Subscribe to our newsletter to receive the latest news and events from TWI:

Subscribe >
Skip to content

Giant contract causes a stir in Parliament

Connect, no. 112, May/June 2001, p.1

European collaborators signing the EuroStir TM contract at the House of Commons
European collaborators signing the EuroStir TM contract at the House of Commons

A huge international contract to exploit an invention by TWI has just been signed in the House of Commons (the lower house of the UK Parliament).

It is called EuroStir TM and is worth nearly seven million Euros. There are twelve main collaborators from six European nations and it is destined to last five years.

The project's focus is the industrial exploitation of friction stir welding. In other words, getting the process out of the laboratory and adopted by industry. Friction stir welding was invented by TWI in 1991 and has been the subject of extensive development and commercial adoption ever since.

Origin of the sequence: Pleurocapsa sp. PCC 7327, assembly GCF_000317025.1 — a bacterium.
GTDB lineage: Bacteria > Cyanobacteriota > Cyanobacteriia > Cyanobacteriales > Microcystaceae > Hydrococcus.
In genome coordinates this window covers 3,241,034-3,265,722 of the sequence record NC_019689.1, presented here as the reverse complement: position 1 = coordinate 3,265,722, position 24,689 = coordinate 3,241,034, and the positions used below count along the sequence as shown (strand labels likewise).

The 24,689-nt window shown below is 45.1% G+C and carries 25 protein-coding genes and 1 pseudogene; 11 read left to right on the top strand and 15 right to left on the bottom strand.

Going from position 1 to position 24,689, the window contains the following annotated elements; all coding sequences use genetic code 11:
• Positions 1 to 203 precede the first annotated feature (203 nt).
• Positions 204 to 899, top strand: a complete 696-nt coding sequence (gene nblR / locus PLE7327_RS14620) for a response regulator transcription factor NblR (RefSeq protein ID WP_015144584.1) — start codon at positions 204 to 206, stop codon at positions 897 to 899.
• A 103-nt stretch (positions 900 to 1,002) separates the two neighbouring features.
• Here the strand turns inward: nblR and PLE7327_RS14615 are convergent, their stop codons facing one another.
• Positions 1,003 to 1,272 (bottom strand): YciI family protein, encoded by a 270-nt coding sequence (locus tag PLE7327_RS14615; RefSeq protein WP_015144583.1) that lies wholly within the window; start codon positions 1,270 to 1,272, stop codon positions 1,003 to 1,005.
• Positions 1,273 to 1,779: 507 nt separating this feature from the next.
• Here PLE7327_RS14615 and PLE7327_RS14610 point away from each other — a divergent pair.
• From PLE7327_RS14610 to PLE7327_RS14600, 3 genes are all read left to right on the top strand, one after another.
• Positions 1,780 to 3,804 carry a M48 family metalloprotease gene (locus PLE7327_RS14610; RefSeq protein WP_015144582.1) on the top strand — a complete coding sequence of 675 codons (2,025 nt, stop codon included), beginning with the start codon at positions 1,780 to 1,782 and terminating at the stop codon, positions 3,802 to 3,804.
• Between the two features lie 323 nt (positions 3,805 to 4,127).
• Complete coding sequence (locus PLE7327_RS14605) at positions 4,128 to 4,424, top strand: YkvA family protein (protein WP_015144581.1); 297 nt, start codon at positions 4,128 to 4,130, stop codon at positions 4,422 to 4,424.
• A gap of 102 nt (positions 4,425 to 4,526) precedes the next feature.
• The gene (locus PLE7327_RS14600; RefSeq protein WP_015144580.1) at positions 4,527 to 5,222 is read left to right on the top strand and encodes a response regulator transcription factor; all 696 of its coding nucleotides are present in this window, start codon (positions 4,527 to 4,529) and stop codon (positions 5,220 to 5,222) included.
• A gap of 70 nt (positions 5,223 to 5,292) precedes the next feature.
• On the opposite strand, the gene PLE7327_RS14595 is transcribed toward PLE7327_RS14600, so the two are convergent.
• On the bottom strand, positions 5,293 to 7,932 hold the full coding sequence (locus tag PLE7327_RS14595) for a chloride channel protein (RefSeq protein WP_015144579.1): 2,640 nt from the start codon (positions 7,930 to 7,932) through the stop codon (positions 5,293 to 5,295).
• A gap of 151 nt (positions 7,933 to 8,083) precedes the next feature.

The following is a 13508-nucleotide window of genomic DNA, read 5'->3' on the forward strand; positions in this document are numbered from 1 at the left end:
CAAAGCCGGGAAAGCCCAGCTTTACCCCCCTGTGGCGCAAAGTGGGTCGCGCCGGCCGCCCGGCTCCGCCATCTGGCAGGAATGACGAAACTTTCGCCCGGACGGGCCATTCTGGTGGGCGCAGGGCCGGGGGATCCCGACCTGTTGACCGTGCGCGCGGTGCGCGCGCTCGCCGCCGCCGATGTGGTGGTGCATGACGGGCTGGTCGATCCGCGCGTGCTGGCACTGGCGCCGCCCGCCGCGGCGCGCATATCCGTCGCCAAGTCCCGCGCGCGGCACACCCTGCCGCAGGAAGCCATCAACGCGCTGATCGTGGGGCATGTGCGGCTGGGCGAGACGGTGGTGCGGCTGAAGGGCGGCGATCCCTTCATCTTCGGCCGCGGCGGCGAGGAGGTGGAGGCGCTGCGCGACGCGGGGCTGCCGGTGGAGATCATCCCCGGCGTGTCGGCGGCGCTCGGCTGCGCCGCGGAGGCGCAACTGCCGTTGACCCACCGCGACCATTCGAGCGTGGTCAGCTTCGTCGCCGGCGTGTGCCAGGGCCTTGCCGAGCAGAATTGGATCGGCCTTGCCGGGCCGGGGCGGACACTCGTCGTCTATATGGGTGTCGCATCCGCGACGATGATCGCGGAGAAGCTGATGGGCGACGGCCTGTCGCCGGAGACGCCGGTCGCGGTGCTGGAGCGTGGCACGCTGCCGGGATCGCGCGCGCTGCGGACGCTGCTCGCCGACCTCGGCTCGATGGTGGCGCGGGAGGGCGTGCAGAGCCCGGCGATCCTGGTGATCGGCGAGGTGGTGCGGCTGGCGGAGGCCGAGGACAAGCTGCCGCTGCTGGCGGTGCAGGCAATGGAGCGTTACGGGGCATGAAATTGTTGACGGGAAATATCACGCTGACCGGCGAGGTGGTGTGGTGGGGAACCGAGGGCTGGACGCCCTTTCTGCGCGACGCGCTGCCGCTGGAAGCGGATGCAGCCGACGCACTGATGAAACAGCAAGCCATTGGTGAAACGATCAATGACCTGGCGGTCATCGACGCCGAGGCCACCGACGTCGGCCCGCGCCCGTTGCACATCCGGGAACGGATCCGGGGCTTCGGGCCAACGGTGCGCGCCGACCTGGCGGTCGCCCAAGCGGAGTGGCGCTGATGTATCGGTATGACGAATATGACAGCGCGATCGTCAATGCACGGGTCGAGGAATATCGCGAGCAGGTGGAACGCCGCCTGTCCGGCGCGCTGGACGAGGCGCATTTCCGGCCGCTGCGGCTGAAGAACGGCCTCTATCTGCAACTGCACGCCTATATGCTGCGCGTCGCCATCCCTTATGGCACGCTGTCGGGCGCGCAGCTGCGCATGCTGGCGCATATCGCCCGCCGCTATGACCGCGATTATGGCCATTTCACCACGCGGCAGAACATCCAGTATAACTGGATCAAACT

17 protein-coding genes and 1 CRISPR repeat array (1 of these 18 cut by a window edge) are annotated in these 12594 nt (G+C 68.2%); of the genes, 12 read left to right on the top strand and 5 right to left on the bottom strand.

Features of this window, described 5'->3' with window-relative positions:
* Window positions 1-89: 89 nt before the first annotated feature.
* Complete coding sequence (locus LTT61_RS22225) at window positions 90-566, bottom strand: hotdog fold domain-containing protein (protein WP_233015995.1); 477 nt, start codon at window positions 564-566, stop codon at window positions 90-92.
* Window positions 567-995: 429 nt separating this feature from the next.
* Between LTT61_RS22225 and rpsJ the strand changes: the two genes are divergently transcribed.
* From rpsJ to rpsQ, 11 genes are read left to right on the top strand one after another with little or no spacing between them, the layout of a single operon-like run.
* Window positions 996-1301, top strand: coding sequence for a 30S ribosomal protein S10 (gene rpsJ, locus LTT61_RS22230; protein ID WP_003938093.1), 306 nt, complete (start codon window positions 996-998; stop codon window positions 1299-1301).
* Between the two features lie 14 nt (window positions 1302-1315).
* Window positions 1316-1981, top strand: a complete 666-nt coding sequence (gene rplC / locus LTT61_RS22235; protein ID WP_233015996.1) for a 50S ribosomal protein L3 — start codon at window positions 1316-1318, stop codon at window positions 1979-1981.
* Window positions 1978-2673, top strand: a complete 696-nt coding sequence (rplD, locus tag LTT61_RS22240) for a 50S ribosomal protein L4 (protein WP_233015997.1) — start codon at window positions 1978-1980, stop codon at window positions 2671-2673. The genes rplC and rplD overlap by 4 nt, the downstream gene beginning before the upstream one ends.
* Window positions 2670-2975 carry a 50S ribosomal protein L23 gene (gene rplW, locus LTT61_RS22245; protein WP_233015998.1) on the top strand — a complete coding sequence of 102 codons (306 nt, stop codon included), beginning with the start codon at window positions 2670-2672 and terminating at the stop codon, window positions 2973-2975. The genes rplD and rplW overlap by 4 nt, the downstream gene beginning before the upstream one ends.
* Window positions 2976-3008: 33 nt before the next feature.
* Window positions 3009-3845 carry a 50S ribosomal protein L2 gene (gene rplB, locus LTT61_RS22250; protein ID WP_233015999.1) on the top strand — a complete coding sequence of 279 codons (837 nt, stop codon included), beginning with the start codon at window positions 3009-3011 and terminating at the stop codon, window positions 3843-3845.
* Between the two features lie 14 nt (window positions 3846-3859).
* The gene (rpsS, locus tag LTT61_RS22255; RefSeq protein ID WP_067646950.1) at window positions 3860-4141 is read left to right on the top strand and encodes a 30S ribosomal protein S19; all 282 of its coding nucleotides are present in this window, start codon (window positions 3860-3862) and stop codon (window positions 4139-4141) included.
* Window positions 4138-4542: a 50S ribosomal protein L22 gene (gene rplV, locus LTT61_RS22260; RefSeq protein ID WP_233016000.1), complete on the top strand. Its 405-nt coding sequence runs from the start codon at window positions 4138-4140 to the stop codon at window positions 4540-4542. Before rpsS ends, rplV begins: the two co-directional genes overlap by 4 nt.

To do this, a group of companies and research institutes has teamed up to carry out feasibility studies on full size industrial prototypes.


The project is part of the Eureka scheme and will be supported by the national governments of all the countries involved, namely the UK, Denmark, France, Germany, Poland and Sweden.

They are using state-of-the-art, commercially available friction stir welding machines, one of which is presently being manufactured by ESAB.

The ESAB-built machine is scheduled for installation at TWI this spring and will be capable of welding workpieces eight metres by five metres in a variety of ferrous and non-ferrous materials.

Once commissioned it is expected to be able to weld thicknesses between 1.5mm and 18mm in the combined x and y directions (non-linear) and up to 25 millimetres in a straight line.

Anne Campbell (the UK Member of Parliament for Cambridge) stated 'We shall all benefit from this project. Good commercial exploitation of friction stir welding will feed manufacturing industry and help to maintain the prosperity of the UK as well as other European countries'.

'The automotive and aerospace industries are already making full use of friction stir welding. The shipbuilding industry and makers of manned spacecraft are certainly future users of the process. This is a good example of the sort of co-operation that is so desperately needed here. It's what we need to do in Europe if we are to stay ahead of the rest of the world.'

If you are interested in joining the project group and taking advantage of cutting edge developments in FSW, contact Stephan Kallee. E-mail:

For more information please email: